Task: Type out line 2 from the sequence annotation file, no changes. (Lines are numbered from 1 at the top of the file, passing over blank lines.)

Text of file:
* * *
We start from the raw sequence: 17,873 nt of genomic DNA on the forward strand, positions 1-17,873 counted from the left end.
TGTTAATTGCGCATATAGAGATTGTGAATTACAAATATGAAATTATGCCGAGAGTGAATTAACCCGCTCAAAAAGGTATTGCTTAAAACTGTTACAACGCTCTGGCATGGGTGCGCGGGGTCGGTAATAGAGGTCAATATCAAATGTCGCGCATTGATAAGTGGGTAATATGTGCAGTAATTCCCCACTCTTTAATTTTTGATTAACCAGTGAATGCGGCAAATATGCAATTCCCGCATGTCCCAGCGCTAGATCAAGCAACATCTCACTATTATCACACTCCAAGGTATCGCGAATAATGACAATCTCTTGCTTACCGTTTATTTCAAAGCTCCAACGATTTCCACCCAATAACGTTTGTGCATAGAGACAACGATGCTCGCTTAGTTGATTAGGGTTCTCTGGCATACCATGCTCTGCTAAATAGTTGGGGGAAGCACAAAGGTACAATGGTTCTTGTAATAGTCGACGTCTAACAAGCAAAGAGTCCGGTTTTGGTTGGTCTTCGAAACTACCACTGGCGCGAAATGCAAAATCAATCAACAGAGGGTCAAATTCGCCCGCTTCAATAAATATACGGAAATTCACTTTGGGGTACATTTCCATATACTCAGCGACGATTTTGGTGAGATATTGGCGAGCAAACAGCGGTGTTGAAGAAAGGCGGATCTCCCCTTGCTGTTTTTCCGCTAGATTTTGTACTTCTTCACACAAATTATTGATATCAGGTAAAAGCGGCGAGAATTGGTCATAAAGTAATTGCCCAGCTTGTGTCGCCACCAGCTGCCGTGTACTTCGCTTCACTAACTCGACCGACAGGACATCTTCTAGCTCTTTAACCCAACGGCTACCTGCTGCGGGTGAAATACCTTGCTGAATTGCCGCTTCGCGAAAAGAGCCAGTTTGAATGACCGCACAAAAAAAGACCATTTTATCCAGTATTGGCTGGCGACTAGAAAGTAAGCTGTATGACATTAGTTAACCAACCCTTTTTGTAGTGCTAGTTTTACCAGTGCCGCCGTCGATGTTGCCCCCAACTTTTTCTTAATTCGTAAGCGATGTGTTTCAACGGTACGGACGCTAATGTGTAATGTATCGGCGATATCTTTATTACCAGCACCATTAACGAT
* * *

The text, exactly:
TGTTAATTGCGCATATAGAGATTGTGAATTACAAATATGAAATTATGCCGAGAGTGAATTAACCCGCTCAAAAAGGTATTGCTTAAAACTGTTACAACGCTCTGGCATGGGTGCGCGGGGTCGGTAATAGAGGTCAATATCAAATGTCGCGCATTGATAAGTGGGTAATATGTGCAGTAATTCCCCACTCTTTAATTTTTGATTAACCAGTGAATGCGGCAAATATGCAATTCCCGCATGTCCCAGCGCTAGATCAAGCAACATCTCACTATTATCACACTCCAAGGTATCGCGAATAATGACAATCTCTTGCTTACCGTTTATTTCAAAGCTCCAACGATTTCCACCCAATAACGTTTGTGCATAGAGACAACGATGCTCGCTTAGTTGATTAGGGTTCTCTGGCATACCATGCTCTGCTAAATAGTTGGGGGAAGCACAAAGGTACAATGGTTCTTGTAATAGTCGACGTCTAACAAGCAAAGAGTCCGGTTTTGGTTGGTCTTCGAAACTACCACTGGCGCGAAATGCAAAATCAATCAACAGAGGGTCAAATTCGCCCGCTTCAATAAATATACGGAAATTCACTTTGGGGTACATTTCCATATACTCAGCGACGATTTTGGTGAGATATTGGCGAGCAAACAGCGGTGTTGAAGAAAGGCGGATCTCCCCTTGCTGTTTTTCCGCTAGATTTTGTACTTCTTCACACAAATTATTGATATCAGGTAAAAGCGGCGAGAATTGGTCATAAAGTAATTGCCCAGCTTGTGTCGCCACCAGCTGCCGTGTACTTCGCTTCACTAACTCGACCGACAGGACATCTTCTAGCTCTTTAACCCAACGGCTACCTGCTGCGGGTGAAATACCTTGCTGAATTGCCGCTTCGCGAAAAGAGCCAGTTTGAATGACCGCACAAAAAAAGACCATTTTATCCAGTATTGGCTGGCGACTAGAAAGTAAGCTGTATGACATTAGTTAACCAACCCTTTTTGTAGTGCTAGTTTTACCAGTGCCGCCGTCGATGTTGCCCCCAACTTTTTCTTAATTCGTAAGCGATGTGTTTCAACGGTACGGACGCTAATGTGTAATGTATCGGCGATATCTTTATTACCAGCACCATTAACGAT